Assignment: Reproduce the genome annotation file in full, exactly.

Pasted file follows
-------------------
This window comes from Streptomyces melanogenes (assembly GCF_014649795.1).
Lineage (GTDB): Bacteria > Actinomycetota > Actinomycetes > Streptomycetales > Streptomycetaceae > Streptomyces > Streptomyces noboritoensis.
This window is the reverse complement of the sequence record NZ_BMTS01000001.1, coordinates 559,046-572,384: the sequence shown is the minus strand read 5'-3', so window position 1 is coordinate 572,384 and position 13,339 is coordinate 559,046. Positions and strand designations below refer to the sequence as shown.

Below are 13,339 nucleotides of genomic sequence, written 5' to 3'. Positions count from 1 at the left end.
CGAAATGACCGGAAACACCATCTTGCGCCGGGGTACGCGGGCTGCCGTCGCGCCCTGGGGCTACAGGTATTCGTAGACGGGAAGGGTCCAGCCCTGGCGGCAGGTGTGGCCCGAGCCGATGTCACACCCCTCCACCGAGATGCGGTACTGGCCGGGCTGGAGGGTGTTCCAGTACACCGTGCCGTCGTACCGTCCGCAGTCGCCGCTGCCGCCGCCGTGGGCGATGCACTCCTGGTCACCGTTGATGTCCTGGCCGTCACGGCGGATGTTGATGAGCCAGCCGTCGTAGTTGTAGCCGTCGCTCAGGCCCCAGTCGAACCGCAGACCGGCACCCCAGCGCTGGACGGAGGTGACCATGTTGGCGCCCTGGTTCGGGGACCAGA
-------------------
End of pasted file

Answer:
This window comes from Streptomyces melanogenes (assembly GCF_014649795.1).
Lineage (GTDB): Bacteria > Actinomycetota > Actinomycetes > Streptomycetales > Streptomycetaceae > Streptomyces > Streptomyces noboritoensis.
This window is the reverse complement of the sequence record NZ_BMTS01000001.1, coordinates 559,046-572,384: the sequence shown is the minus strand read 5'-3', so window position 1 is coordinate 572,384 and position 13,339 is coordinate 559,046. Positions and strand designations below refer to the sequence as shown.

Below are 13,339 nucleotides of genomic sequence, written 5' to 3'. Positions count from 1 at the left end.
CGAAATGACCGGAAACACCATCTTGCGCCGGGGTACGCGGGCTGCCGTCGCGCCCTGGGGCTACAGGTATTCGTAGACGGGAAGGGTCCAGCCCTGGCGGCAGGTGTGGCCCGAGCCGATGTCACACCCCTCCACCGAGATGCGGTACTGGCCGGGCTGGAGGGTGTTCCAGTACACCGTGCCGTCGTACCGTCCGCAGTCGCCGCTGCCGCCGCCGTGGGCGATGCACTCCTGGTCACCGTTGATGTCCTGGCCGTCACGGCGGATGTTGATGAGCCAGCCGTCGTAGTTGTAGCCGTCGCTCAGGCCCCAGTCGAACCGCAGACCGGCACCCCAGCGCTGGACGGAGGTGACCATGTTGGCGCCCTGGTTCGGGGACCAGA